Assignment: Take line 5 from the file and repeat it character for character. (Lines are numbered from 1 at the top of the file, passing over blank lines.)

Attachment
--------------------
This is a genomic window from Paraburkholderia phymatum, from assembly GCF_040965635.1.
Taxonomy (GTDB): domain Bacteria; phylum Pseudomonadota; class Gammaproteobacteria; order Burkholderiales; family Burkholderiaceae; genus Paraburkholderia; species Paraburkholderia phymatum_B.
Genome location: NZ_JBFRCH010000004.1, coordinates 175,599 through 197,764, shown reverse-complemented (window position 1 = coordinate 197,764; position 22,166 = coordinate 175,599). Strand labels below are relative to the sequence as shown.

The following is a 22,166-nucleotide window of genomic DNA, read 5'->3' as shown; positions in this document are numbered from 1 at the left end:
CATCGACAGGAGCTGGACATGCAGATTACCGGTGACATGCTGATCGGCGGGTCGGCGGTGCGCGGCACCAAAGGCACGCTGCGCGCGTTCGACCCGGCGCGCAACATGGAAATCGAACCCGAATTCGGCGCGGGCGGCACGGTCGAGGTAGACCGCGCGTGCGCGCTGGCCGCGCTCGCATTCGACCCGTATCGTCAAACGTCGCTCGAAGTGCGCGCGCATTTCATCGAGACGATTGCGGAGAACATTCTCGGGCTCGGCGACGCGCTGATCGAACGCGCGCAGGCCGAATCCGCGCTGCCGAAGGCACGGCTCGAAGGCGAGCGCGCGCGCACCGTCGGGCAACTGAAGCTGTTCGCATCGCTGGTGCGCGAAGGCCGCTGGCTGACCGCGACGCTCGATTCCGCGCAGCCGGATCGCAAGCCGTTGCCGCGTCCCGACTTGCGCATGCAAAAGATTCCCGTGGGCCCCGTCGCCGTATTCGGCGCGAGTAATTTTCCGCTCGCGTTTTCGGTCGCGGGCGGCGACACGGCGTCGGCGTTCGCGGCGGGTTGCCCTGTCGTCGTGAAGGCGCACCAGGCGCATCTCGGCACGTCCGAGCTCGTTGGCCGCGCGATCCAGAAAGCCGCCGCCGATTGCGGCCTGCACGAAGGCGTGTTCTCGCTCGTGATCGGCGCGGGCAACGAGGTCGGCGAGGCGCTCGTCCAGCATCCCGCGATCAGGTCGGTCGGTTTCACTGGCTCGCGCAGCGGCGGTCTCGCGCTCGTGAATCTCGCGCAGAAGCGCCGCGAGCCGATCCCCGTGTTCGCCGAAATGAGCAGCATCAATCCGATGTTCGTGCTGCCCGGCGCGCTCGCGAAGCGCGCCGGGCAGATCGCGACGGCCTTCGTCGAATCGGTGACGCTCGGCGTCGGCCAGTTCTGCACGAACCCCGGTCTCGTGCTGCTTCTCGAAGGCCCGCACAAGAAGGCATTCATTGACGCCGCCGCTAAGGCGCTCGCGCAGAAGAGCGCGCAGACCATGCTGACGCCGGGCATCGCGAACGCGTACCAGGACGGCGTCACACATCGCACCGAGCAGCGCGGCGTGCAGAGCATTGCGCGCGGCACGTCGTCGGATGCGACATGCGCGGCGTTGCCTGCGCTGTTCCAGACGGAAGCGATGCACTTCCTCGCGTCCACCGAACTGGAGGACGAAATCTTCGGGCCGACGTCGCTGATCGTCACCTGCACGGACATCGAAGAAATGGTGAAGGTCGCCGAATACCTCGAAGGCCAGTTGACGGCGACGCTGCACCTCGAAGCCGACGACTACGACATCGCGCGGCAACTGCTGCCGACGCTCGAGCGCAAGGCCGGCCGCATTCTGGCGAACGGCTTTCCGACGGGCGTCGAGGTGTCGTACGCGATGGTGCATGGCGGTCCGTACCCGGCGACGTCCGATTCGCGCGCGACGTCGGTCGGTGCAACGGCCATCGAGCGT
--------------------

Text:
CATCGACAGGAGCTGGACATGCAGATTACCGGTGACATGCTGATCGGCGGGTCGGCGGTGCGCGGCACCAAAGGCACGCTGCGCGCGTTCGACCCGGCGCGCAACATGGAAATCGAACCCGAATTCGGCGCGGGCGGCACGGTCGAGGTAGACCGCGCGTGCGCGCTGGCCGCGCTCGCATTCGACCCGTATCGTCAAACGTCGCTCGAAGTGCGCGCGCATTTCATCGAGACGATTGCGGAGAACATTCTCGGGCTCGGCGACGCGCTGATCGAACGCGCGCAGGCCGAATCCGCGCTGCCGAAGGCACGGCTCGAAGGCGAGCGCGCGCGCACCGTCGGGCAACTGAAGCTGTTCGCATCGCTGGTGCGCGAAGGCCGCTGGCTGACCGCGACGCTCGATTCCGCGCAGCCGGATCGCAAGCCGTTGCCGCGTCCCGACTTGCGCATGCAAAAGATTCCCGTGGGCCCCGTCGCCGTATTCGGCGCGAGTAATTTTCCGCTCGCGTTTTCGGTCGCGGGCGGCGACACGGCGTCGGCGTTCGCGGCGGGTTGCCCTGTCGTCGTGAAGGCGCACCAGGCGCATCTCGGCACGTCCGAGCTCGTTGGCCGCGCGATCCAGAAAGCCGCCGCCGATTGCGGCCTGCACGAAGGCGTGTTCTCGCTCGTGATCGGCGCGGGCAACGAGGTCGGCGAGGCGCTCGTCCAGCATCCCGCGATCAGGTCGGTCGGTTTCACTGGCTCGCGCAGCGGCGGTCTCGCGCTCGTGAATCTCGCGCAGAAGCGCCGCGAGCCGATCCCCGTGTTCGCCGAAATGAGCAGCATCAATCCGATGTTCGTGCTGCCCGGCGCGCTCGCGAAGCGCGCCGGGCAGATCGCGACGGCCTTCGTCGAATCGGTGACGCTCGGCGTCGGCCAGTTCTGCACGAACCCCGGTCTCGTGCTGCTTCTCGAAGGCCCGCACAAGAAGGCATTCATTGACGCCGCCGCTAAGGCGCTCGCGCAGAAGAGCGCGCAGACCATGCTGACGCCGGGCATCGCGAACGCGTACCAGGACGGCGTCACACATCGCACCGAGCAGCGCGGCGTGCAGAGCATTGCGCGCGGCACGTCGTCGGATGCGACATGCGCGGCGTTGCCTGCGCTGTTCCAGACGGAAGCGATGCACTTCCTCGCGTCCACCGAACTGGAGGACGAAATCTTCGGGCCGACGTCGCTGATCGTCACCTGCACGGACATCGAAGAAATGGTGAAGGTCGCCGAATACCTCGAAGGCCAGTTGACGGCGACGCTGCACCTCGAAGCCGACGACTACGACATCGCGCGGCAACTGCTGCCGACGCTCGAGCGCAAGGCCGGCCGCATTCTGGCGAACGGCTTTCCGACGGGCGTCGAGGTGTCGTACGCGATGGTGCATGGCGGTCCGTACCCGGCGACGTCCGATTCGCGCGCGACGTCGGTCGGTGCAACGGCCATCGAGCGT